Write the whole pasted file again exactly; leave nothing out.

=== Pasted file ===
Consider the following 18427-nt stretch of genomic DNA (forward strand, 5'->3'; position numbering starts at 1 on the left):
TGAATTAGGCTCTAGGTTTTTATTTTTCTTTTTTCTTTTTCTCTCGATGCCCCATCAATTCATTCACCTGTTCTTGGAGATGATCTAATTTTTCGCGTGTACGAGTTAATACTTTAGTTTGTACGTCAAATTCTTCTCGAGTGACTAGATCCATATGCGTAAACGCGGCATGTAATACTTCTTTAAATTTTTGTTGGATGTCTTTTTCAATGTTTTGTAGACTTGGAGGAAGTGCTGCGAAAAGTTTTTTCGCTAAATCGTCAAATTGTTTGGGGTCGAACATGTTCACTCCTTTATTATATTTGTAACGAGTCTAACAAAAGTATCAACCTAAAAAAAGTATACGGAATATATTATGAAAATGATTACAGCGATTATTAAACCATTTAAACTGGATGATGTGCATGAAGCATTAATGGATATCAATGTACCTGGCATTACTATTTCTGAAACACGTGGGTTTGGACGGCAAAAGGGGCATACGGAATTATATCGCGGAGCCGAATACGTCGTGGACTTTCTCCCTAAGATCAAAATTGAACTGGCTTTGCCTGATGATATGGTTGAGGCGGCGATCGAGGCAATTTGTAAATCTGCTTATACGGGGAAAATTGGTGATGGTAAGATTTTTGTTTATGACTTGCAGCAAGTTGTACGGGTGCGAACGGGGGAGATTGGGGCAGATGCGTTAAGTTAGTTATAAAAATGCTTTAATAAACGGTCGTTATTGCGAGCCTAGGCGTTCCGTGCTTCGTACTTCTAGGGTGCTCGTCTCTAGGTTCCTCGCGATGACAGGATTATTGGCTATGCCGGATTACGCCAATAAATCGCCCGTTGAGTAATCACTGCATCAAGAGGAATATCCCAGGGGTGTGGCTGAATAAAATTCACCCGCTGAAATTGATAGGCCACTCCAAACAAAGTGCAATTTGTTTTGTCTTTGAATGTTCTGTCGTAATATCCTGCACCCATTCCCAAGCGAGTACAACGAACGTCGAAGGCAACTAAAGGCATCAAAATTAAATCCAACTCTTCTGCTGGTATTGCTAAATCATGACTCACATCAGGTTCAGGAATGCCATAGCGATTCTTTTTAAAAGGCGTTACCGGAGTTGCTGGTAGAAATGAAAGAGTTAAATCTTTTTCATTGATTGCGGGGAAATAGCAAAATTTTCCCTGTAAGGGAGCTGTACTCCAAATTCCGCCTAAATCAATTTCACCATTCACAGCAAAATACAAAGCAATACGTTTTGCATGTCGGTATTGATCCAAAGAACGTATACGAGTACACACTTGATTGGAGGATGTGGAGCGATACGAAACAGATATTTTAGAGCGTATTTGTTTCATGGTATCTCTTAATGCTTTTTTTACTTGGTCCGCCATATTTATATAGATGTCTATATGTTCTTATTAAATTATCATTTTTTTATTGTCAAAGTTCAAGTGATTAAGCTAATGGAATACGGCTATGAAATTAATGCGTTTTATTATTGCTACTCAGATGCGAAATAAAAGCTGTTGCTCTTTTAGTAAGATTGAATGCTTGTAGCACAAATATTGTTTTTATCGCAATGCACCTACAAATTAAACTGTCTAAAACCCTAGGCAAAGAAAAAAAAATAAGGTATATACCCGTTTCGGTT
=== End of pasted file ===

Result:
Consider the following 18427-nt stretch of genomic DNA (forward strand, 5'->3'; position numbering starts at 1 on the left):
TGAATTAGGCTCTAGGTTTTTATTTTTCTTTTTTCTTTTTCTCTCGATGCCCCATCAATTCATTCACCTGTTCTTGGAGATGATCTAATTTTTCGCGTGTACGAGTTAATACTTTAGTTTGTACGTCAAATTCTTCTCGAGTGACTAGATCCATATGCGTAAACGCGGCATGTAATACTTCTTTAAATTTTTGTTGGATGTCTTTTTCAATGTTTTGTAGACTTGGAGGAAGTGCTGCGAAAAGTTTTTTCGCTAAATCGTCAAATTGTTTGGGGTCGAACATGTTCACTCCTTTATTATATTTGTAACGAGTCTAACAAAAGTATCAACCTAAAAAAAGTATACGGAATATATTATGAAAATGATTACAGCGATTATTAAACCATTTAAACTGGATGATGTGCATGAAGCATTAATGGATATCAATGTACCTGGCATTACTATTTCTGAAACACGTGGGTTTGGACGGCAAAAGGGGCATACGGAATTATATCGCGGAGCCGAATACGTCGTGGACTTTCTCCCTAAGATCAAAATTGAACTGGCTTTGCCTGATGATATGGTTGAGGCGGCGATCGAGGCAATTTGTAAATCTGCTTATACGGGGAAAATTGGTGATGGTAAGATTTTTGTTTATGACTTGCAGCAAGTTGTACGGGTGCGAACGGGGGAGATTGGGGCAGATGCGTTAAGTTAGTTATAAAAATGCTTTAATAAACGGTCGTTATTGCGAGCCTAGGCGTTCCGTGCTTCGTACTTCTAGGGTGCTCGTCTCTAGGTTCCTCGCGATGACAGGATTATTGGCTATGCCGGATTACGCCAATAAATCGCCCGTTGAGTAATCACTGCATCAAGAGGAATATCCCAGGGGTGTGGCTGAATAAAATTCACCCGCTGAAATTGATAGGCCACTCCAAACAAAGTGCAATTTGTTTTGTCTTTGAATGTTCTGTCGTAATATCCTGCACCCATTCCCAAGCGAGTACAACGAACGTCGAAGGCAACTAAAGGCATCAAAATTAAATCCAACTCTTCTGCTGGTATTGCTAAATCATGACTCACATCAGGTTCAGGAATGCCATAGCGATTCTTTTTAAAAGGCGTTACCGGAGTTGCTGGTAGAAATGAAAGAGTTAAATCTTTTTCATTGATTGCGGGGAAATAGCAAAATTTTCCCTGTAAGGGAGCTGTACTCCAAATTCCGCCTAAATCAATTTCACCATTCACAGCAAAATACAAAGCAATACGTTTTGCATGTCGGTATTGATCCAAAGAACGTATACGAGTACACACTTGATTGGAGGATGTGGAGCGATACGAAACAGATATTTTAGAGCGTATTTGTTTCATGGTATCTCTTAATGCTTTTTTTACTTGGTCCGCCATATTTATATAGATGTCTATATGTTCTTATTAAATTATCATTTTTTTATTGTCAAAGTTCAAGTGATTAAGCTAATGGAATACGGCTATGAAATTAATGCGTTTTATTATTGCTACTCAGATGCGAAATAAAAGCTGTTGCTCTTTTAGTAAGATTGAATGCTTGTAGCACAAATATTGTTTTTATCGCAATGCACCTACAAATTAAACTGTCTAAAACCCTAGGCAAAGAAAAAAAAATAAGGTATATACCCGTTTCGGTT